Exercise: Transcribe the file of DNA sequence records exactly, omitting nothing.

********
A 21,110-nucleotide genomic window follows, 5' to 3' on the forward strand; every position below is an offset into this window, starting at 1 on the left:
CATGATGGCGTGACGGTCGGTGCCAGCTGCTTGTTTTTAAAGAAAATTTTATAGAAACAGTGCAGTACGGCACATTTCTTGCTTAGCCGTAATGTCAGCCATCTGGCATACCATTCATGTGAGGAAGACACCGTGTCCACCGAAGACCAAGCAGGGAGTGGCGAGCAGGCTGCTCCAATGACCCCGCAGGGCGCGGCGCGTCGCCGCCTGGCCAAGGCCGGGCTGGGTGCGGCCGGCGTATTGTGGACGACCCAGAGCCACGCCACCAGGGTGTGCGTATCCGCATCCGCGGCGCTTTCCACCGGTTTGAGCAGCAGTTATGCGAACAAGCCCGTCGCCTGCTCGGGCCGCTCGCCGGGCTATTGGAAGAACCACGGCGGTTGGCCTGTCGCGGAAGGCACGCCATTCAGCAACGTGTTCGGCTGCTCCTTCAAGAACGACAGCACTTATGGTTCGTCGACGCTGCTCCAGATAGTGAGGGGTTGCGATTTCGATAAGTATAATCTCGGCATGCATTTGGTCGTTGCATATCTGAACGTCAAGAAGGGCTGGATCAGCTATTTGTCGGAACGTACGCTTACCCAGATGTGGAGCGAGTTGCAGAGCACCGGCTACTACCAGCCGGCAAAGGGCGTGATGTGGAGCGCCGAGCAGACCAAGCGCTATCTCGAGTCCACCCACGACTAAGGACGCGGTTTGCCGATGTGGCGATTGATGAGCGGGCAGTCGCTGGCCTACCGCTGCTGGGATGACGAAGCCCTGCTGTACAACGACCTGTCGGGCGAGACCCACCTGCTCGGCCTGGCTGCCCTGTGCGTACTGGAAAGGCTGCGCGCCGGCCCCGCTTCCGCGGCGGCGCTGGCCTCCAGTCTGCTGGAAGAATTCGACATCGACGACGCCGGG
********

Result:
A 21,110-nucleotide genomic window follows, 5' to 3' on the forward strand; every position below is an offset into this window, starting at 1 on the left:
CATGATGGCGTGACGGTCGGTGCCAGCTGCTTGTTTTTAAAGAAAATTTTATAGAAACAGTGCAGTACGGCACATTTCTTGCTTAGCCGTAATGTCAGCCATCTGGCATACCATTCATGTGAGGAAGACACCGTGTCCACCGAAGACCAAGCAGGGAGTGGCGAGCAGGCTGCTCCAATGACCCCGCAGGGCGCGGCGCGTCGCCGCCTGGCCAAGGCCGGGCTGGGTGCGGCCGGCGTATTGTGGACGACCCAGAGCCACGCCACCAGGGTGTGCGTATCCGCATCCGCGGCGCTTTCCACCGGTTTGAGCAGCAGTTATGCGAACAAGCCCGTCGCCTGCTCGGGCCGCTCGCCGGGCTATTGGAAGAACCACGGCGGTTGGCCTGTCGCGGAAGGCACGCCATTCAGCAACGTGTTCGGCTGCTCCTTCAAGAACGACAGCACTTATGGTTCGTCGACGCTGCTCCAGATAGTGAGGGGTTGCGATTTCGATAAGTATAATCTCGGCATGCATTTGGTCGTTGCATATCTGAACGTCAAGAAGGGCTGGATCAGCTATTTGTCGGAACGTACGCTTACCCAGATGTGGAGCGAGTTGCAGAGCACCGGCTACTACCAGCCGGCAAAGGGCGTGATGTGGAGCGCCGAGCAGACCAAGCGCTATCTCGAGTCCACCCACGACTAAGGACGCGGTTTGCCGATGTGGCGATTGATGAGCGGGCAGTCGCTGGCCTACCGCTGCTGGGATGACGAAGCCCTGCTGTACAACGACCTGTCGGGCGAGACCCACCTGCTCGGCCTGGCTGCCCTGTGCGTACTGGAAAGGCTGCGCGCCGGCCCCGCTTCCGCGGCGGCGCTGGCCTCCAGTCTGCTGGAAGAATTCGACATCGACGACGCCGGG